Journal cover Journal topic
Climate of the Past An interactive open-access journal of the European Geosciences Union
https://doi.org/10.5194/cp-2016-131
© Author(s) 2016. This work is distributed under
the Creative Commons Attribution 3.0 License.
Research article
21 Dec 2016
Review status
This discussion paper is a preprint. A revision of this manuscript was accepted for the journal Climate of the Past (CP) and is expected to appear here in due course.
Highly variable Pliocene sea surface conditions in the Norwegian Sea
Paul E. Bachem1, Bjørg Risebrobakken1, Stijn De Schepper1, and Erin L. McClymont2 1Uni Research Climate, Bjerknes Centre for Climate Research, Nygårdsgaten 112, 5008 Bergen, Norway
2Department of Geography, Durham University, Durham, DH1 3LE, UK
Abstract. The Pliocene was a time of global warmth, during which the Northern Hemisphere transitioned from small, sporadic glaciation towards the larger-scale Pleistocene glacial-interglacial variability. Here, we present high-resolution records of sea surface temperature (SST) and ice rafted debris (IRD) in the Norwegian Sea from 5.32 to 3.14 Ma, providing evidence that the Pliocene surface conditions of the Norwegian Sea underwent a series of transitions in response to orbital forcing and gateway changes. Average SSTs are 2 °C above the regional Holocene mean, with notable variability on millennial to orbital timescales. Both gradual changes and threshold effects are proposed for the progression of regional climate towards the expansion of large-scale Northern Hemisphere glaciation. Cooling from 4.5 to 4.3 Ma may be linked to the onset of poleward flow through the Bering Strait. This cooling was further intensified by a period of cool summers due to weak obliquity forcing. Warming of up to 7 °C the Norwegian Sea at 4.0 Ma suggests a major increase in northward heat transport from the North Atlantic at this time, leading to an enhanced zonal SST gradient in the Nordic Seas, and may be linked to the expansion of sea ice in the Arctic and Nordic Seas. A warm Norwegian Sea and enhanced zonal temperature gradient between 4.0 and 3.6 Ma may have been a priming factor for increased glaciation around the Nordic Seas due to enhanced evaporation and precipitation at high northern latitudes.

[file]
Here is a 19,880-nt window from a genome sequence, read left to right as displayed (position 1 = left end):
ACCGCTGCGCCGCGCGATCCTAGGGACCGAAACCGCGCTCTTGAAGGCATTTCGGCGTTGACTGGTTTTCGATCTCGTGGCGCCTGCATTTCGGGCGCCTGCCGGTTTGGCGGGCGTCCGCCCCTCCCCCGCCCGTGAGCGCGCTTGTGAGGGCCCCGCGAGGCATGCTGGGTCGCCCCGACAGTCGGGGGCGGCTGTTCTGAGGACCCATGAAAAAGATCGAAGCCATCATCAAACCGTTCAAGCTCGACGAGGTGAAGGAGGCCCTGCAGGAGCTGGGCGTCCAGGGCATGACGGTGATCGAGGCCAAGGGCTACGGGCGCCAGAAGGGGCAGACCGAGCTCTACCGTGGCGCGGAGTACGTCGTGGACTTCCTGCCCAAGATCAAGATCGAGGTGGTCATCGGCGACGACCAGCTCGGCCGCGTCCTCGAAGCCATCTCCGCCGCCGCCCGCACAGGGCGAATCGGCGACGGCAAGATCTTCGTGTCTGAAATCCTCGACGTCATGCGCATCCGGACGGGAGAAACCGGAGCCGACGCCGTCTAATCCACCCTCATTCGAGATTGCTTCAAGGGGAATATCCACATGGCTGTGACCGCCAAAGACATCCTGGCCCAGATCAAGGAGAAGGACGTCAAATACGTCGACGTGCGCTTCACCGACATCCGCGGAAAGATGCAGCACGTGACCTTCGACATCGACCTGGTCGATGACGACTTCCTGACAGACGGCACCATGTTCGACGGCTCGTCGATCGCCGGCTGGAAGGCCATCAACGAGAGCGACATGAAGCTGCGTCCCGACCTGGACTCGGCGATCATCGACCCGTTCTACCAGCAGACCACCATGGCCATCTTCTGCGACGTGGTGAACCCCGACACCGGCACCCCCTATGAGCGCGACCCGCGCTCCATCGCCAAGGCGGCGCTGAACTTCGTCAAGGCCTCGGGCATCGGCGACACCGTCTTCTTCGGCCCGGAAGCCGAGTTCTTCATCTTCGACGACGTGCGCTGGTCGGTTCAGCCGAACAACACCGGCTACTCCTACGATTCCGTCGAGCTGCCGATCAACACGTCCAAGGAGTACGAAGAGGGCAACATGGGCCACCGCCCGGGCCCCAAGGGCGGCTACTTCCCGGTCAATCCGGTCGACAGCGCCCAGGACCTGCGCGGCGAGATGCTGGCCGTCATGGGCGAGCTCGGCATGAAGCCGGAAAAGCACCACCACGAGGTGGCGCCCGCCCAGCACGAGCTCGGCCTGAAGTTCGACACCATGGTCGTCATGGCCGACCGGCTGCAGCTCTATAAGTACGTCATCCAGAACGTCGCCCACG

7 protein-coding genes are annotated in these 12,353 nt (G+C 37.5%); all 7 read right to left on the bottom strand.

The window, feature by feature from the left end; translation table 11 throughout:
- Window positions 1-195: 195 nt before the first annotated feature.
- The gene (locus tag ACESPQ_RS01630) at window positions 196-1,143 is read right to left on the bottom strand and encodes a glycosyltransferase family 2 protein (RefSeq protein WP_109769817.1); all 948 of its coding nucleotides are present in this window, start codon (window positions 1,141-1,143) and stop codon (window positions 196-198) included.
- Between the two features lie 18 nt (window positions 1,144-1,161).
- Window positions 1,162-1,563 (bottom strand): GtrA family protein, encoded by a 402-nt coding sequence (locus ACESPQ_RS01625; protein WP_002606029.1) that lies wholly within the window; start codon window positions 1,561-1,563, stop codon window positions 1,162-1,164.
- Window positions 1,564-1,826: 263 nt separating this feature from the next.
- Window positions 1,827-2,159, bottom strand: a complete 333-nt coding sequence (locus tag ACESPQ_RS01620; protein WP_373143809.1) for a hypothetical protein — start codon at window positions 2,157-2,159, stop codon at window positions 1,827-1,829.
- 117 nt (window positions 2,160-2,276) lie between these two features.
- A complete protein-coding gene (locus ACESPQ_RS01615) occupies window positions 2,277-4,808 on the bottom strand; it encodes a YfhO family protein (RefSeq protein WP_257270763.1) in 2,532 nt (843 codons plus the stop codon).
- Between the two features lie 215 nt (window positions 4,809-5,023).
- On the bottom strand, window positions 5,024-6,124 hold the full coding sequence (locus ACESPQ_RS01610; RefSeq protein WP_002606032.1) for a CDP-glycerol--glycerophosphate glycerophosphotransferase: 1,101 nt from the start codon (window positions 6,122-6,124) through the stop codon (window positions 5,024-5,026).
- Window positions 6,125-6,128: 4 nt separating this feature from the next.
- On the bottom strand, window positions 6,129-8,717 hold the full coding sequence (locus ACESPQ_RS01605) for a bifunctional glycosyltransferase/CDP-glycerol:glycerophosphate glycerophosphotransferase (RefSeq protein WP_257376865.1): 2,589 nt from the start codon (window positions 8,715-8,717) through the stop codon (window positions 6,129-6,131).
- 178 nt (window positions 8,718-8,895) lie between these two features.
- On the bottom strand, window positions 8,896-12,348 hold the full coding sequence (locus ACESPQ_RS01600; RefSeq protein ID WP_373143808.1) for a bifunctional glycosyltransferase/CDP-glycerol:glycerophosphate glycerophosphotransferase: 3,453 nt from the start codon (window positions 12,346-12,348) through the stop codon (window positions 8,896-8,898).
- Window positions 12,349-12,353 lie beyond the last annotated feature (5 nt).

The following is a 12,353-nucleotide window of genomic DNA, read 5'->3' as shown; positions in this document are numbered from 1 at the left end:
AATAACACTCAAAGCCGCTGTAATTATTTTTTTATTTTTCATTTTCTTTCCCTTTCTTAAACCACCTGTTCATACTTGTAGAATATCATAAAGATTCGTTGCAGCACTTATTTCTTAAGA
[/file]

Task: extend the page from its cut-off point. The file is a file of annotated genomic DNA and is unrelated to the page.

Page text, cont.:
Citation: Bachem, P. E., Risebrobakken, B., De Schepper, S., and McClymont, E. L.: Highly variable Pliocene sea surface conditions in the Norwegian Sea, Clim. Past Discuss., https://doi.org/10.5194/cp-2016-131, in review, 2016.
Paul E. Bachem et al.

Data sets

Ice rafted debris, tetra-unsaturated alkenone and reconstructed sea surface temperature in sediment of ODP Hole 104-642B
P. E. Bachem, B. Risebrobakken, S. De Schepper, and E. L. McClymont
https://doi.org/10.1594/PANGAEA.865217
Paul E. Bachem et al.

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Short summary
We present a high-resolution multi-proxy study of the Norwegian Sea, covering the 5.33 to 3.14 Ma time window within the Pliocene. We show that large-scale climate transitions took place during this warmer than modern time, most likely in response to ocean gateway transformations. Strong warming at 4.0 Ma in the Norwegian Sea, when regions closer to Greenland cooled, indicate that increased northward ocean heat transport may be compatible with expanding glaciation and Arctic sea ice growth.
We present a high-resolution multi-proxy study of the Norwegian Sea, covering the 5.33 to...
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